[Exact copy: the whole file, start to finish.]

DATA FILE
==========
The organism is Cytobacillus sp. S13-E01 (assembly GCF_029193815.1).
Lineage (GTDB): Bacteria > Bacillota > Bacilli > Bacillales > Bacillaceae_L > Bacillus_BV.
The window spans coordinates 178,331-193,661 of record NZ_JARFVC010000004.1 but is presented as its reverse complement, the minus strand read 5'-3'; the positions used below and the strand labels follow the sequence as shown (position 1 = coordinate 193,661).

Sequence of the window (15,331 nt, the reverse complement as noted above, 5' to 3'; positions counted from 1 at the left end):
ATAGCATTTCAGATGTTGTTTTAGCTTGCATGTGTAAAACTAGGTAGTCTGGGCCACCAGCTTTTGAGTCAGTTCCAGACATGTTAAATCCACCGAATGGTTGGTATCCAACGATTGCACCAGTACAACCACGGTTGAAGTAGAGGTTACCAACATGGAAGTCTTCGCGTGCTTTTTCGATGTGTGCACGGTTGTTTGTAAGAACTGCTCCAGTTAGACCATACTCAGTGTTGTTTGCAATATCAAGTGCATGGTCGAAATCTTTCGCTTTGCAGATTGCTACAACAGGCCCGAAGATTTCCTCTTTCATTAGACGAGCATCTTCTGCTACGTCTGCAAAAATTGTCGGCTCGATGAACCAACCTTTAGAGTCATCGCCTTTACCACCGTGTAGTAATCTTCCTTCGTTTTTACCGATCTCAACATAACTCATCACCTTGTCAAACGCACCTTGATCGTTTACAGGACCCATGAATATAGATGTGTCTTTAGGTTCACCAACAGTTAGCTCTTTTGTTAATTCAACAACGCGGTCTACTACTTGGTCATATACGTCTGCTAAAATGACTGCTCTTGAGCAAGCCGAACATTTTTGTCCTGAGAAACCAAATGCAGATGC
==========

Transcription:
The organism is Cytobacillus sp. S13-E01 (assembly GCF_029193815.1).
Lineage (GTDB): Bacteria > Bacillota > Bacilli > Bacillales > Bacillaceae_L > Bacillus_BV.
The window spans coordinates 178,331-193,661 of record NZ_JARFVC010000004.1 but is presented as its reverse complement, the minus strand read 5'-3'; the positions used below and the strand labels follow the sequence as shown (position 1 = coordinate 193,661).

Sequence of the window (15,331 nt, the reverse complement as noted above, 5' to 3'; positions counted from 1 at the left end):
ATAGCATTTCAGATGTTGTTTTAGCTTGCATGTGTAAAACTAGGTAGTCTGGGCCACCAGCTTTTGAGTCAGTTCCAGACATGTTAAATCCACCGAATGGTTGGTATCCAACGATTGCACCAGTACAACCACGGTTGAAGTAGAGGTTACCAACATGGAAGTCTTCGCGTGCTTTTTCGATGTGTGCACGGTTGTTTGTAAGAACTGCTCCAGTTAGACCATACTCAGTGTTGTTTGCAATATCAAGTGCATGGTCGAAATCTTTCGCTTTGCAGATTGCTACAACAGGCCCGAAGATTTCCTCTTTCATTAGACGAGCATCTTCTGCTACGTCTGCAAAAATTGTCGGCTCGATGAACCAACCTTTAGAGTCATCGCCTTTACCACCGTGTAGTAATCTTCCTTCGTTTTTACCGATCTCAACATAACTCATCACCTTGTCAAACGCACCTTGATCGTTTACAGGACCCATGAATATAGATGTGTCTTTAGGTTCACCAACAGTTAGCTCTTTTGTTAATTCAACAACGCGGTCTACTACTTGGTCATATACGTCTGCTAAAATGACTGCTCTTGAGCAAGCCGAACATTTTTGTCCTGAGAAACCAAATGCAGATGC